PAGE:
I have defended Emily Gould ever since a photo of her lying in bed, looking vulnerable and alluring, appeared on the cover of the New York Times Magazine. The image, and her accompanying personal essay about the perils of writing about her life (and others’) as a blogger for Gawker, sparked a firestorm of criticism. Even two years later, the mere mention of the 28-year-old’s name often elicits eye rolls and heavy sighs, especially from young women writers. She has been called narcissistic, immature and a bad writer — only in much more cutting language.
But I can’t help feeling for her. I’ve experienced the wrath of anonymous Internet trolls, and, given how often I write about sex, I fear losing control of my professional image and identity, and becoming yet another 20-something female writer photographed in bed. Her pillorying was a “there but for the grace of god” moment for me, as I suspect it was for many ambitious young women. Gould’s new memoir, “And the Heart Says Whatever,” leaves me feeling similarly sympathetic. She is smart and talented. But in the race to cash in on the attention surrounding that vitriol-inducing essay, no one bothered to tell her a painful truth: She had nothing to say. My overwhelming response to her memoir wasn’t anger, or disgust, or scorn; I just wished someone had been kind enough to stop her from publishing it.
In a series of personal stories that are occasionally eloquent but more often overreaching, Gould details her early romantic experiences — from an unsettling tale about devirginizing a cartoon-loving 14-year-old boy when she was 17 to adult hookups that left her feeling “totally repulsed” and “filled with that strange feeling of having somehow molested myself.” The book is filled with destructive desire, the kind bent on mutual annihilation. As a teenager, she wanted to “be and/or to fuck everything attractive in the world,” and as an adult, she thought it was a “compliment” to feel “like all men were trying to victimize me in some way.”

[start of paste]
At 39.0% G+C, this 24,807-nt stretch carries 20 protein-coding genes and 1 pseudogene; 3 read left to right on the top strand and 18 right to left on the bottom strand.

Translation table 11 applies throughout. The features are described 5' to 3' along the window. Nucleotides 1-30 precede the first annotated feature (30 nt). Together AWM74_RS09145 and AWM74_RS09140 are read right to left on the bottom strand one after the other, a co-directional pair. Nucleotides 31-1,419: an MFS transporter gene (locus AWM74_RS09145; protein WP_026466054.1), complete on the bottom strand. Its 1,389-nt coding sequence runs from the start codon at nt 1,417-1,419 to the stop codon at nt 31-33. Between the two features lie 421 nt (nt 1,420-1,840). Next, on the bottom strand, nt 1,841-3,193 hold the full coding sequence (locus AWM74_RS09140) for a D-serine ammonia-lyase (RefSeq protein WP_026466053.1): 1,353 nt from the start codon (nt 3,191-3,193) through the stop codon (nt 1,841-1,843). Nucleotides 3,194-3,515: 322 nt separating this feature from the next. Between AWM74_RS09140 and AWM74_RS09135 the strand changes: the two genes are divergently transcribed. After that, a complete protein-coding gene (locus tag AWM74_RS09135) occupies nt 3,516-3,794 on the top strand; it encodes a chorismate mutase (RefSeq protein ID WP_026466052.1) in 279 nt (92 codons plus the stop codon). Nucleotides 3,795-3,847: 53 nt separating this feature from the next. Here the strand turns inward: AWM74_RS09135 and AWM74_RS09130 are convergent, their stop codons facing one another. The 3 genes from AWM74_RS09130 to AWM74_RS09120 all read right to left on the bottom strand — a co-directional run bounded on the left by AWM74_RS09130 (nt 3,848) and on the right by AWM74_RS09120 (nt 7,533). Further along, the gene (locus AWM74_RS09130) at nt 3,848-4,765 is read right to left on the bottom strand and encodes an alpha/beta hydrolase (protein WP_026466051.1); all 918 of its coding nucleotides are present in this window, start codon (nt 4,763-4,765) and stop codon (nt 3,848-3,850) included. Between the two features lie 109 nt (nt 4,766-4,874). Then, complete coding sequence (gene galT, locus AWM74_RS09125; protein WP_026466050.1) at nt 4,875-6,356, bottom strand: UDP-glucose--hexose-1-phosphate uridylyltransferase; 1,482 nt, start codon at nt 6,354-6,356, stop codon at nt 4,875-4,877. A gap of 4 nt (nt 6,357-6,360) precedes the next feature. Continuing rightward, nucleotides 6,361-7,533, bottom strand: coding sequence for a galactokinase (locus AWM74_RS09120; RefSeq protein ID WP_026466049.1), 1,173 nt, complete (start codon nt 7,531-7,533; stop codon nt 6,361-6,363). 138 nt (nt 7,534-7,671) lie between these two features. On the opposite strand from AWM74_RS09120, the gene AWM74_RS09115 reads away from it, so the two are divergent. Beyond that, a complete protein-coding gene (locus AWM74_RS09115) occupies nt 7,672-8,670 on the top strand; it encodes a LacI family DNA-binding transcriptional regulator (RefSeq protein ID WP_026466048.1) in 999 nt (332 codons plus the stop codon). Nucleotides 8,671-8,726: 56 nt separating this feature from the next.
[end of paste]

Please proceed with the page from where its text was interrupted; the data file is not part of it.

She describes her professional ambition in similar terms. Gould moved to New York City “with this idea that I was somehow extraordinary,” she says. “The important part wasn’t ‘extraordinary,’ it was ‘somehow’ — I wasn’t quite sure what kind of renown it was, exactly, that I was destined for.” It was this “free-floating ambition” that eventually led her to Gawker, and to doing a series of things that were “unethical, gratuitously hurtful, golden-rule-breaking, et cetera.” She “felt the pull of a trajectory, a sense of experience piling up the way it does as you turn the pages of a novel.”
But it’s all exposure with little insight or perspective. She cuts open a vein and pours her experiences onto the page, but never truly gets beyond the “meh, whatever” attitude. I find myself thinking: And the heart says … what, exactly? (It certainly would be unfair to accuse the book’s title of false advertising.) Like her vague belief that she was “somehow extraordinary,” I’m not sure what she learned from these chronicled experiences, or what we’re supposed to take away from them. In the book’s introduction, Gould writes that she “would do it all again,” and you get the sense that she would literally do it all again — tomorrow.
I’m not fond of the common tendency to write off such personal narratives as just another young woman writing about dating, sex and love. It’s absurd that it even has to be said, but: These things are important and worth writing about. Women should feel entitled to tell these stories, just as men do; and these stories should be celebrated, just as men’s are. Part of valuing women’s personal narratives, though, means expecting more from them than just self-exposure and naked narrative. When young women writers are thrust into the spotlight too soon, it only reinforces the idea that women’s personal writing is best represented by a book cover with flirty sketches of lipstick, high heels and martinis — or, in Gould’s case, an illustration of one of her tattoos.